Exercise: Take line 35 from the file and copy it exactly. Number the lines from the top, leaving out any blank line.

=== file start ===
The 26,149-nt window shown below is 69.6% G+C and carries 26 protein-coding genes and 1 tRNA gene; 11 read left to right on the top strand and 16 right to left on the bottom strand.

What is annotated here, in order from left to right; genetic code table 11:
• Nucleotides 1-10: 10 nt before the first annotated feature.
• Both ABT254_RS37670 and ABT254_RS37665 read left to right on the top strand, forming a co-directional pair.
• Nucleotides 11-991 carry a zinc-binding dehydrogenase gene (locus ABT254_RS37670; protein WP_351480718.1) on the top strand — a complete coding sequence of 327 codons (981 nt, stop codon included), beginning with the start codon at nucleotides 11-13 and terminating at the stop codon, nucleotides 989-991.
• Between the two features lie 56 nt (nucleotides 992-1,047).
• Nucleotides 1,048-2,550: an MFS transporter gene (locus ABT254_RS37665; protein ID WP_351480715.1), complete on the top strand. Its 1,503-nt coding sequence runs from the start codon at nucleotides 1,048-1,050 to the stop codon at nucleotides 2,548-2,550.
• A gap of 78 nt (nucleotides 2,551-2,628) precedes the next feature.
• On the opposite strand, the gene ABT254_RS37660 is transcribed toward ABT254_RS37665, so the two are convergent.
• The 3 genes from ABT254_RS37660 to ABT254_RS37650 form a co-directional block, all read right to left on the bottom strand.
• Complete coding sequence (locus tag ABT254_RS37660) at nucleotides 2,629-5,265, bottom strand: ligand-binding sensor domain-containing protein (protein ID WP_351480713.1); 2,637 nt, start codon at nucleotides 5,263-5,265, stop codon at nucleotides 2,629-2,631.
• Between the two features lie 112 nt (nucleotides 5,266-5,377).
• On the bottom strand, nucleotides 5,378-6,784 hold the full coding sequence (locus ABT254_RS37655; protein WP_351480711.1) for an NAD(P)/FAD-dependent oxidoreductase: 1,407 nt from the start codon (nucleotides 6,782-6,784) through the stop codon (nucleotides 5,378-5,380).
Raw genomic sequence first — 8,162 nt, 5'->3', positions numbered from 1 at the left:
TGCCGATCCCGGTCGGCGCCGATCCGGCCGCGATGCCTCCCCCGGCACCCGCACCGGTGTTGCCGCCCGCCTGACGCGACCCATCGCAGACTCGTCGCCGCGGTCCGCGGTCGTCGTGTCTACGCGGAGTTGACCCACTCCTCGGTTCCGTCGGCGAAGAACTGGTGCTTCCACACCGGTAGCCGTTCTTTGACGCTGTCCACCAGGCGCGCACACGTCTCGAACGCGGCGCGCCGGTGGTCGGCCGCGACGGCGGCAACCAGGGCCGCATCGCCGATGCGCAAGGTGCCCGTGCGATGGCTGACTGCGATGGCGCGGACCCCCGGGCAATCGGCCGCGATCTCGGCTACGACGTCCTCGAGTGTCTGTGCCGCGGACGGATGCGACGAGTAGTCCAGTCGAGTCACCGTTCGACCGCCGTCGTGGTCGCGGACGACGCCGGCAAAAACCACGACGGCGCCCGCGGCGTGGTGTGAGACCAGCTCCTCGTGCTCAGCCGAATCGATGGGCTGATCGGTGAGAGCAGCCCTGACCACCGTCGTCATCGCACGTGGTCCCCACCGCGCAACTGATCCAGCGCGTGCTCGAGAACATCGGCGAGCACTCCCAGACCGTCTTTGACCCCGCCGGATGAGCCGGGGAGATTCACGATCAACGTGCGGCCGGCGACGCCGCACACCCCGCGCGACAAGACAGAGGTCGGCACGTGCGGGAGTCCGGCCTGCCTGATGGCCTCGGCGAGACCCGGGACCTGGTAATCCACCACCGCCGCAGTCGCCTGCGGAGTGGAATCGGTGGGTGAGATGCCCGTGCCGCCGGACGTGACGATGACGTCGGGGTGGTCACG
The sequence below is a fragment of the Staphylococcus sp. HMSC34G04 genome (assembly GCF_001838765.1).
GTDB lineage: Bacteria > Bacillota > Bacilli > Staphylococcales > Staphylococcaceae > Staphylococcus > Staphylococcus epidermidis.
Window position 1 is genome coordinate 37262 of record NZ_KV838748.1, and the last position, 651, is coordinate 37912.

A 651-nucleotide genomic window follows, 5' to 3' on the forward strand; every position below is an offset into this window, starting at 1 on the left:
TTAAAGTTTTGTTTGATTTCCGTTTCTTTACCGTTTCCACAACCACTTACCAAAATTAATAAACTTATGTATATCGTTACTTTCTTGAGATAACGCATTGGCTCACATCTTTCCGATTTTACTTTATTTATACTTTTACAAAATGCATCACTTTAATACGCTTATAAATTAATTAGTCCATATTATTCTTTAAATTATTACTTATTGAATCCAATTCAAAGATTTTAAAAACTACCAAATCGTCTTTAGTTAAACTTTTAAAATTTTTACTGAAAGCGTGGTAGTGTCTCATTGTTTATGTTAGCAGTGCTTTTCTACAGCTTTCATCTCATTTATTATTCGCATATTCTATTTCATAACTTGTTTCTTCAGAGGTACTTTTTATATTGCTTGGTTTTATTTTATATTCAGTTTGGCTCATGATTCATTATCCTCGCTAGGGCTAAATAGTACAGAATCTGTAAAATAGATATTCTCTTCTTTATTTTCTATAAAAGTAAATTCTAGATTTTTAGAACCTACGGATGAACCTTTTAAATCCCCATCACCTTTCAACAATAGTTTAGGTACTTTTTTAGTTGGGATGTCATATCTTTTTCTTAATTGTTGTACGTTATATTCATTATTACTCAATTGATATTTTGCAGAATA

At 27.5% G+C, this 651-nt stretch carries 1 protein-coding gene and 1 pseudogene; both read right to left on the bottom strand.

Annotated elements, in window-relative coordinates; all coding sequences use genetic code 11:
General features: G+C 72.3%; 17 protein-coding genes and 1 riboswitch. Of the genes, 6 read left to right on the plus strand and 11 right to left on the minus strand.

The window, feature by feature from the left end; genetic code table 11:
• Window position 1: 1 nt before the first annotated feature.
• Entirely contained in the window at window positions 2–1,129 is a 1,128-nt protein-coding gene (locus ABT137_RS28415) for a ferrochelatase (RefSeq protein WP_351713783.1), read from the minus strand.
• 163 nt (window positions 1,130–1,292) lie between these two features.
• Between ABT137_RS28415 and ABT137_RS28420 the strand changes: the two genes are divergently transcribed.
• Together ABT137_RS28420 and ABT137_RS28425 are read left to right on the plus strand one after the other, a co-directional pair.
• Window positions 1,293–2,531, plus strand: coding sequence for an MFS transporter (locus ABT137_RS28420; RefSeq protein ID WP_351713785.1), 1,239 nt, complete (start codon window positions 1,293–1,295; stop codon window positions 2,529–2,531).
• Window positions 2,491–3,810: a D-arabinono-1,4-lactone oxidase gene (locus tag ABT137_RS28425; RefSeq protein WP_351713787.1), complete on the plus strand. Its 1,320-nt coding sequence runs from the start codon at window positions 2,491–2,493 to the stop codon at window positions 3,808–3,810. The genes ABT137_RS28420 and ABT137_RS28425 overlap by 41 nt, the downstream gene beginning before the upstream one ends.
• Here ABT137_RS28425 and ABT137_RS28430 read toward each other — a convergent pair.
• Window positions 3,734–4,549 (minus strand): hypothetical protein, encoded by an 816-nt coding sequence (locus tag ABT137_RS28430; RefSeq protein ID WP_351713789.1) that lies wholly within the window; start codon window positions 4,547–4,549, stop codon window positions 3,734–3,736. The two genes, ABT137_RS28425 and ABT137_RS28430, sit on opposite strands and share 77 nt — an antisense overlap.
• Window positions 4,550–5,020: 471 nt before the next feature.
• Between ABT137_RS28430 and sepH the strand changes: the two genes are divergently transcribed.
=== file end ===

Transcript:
• Between ABT137_RS28430 and sepH the strand changes: the two genes are divergently transcribed.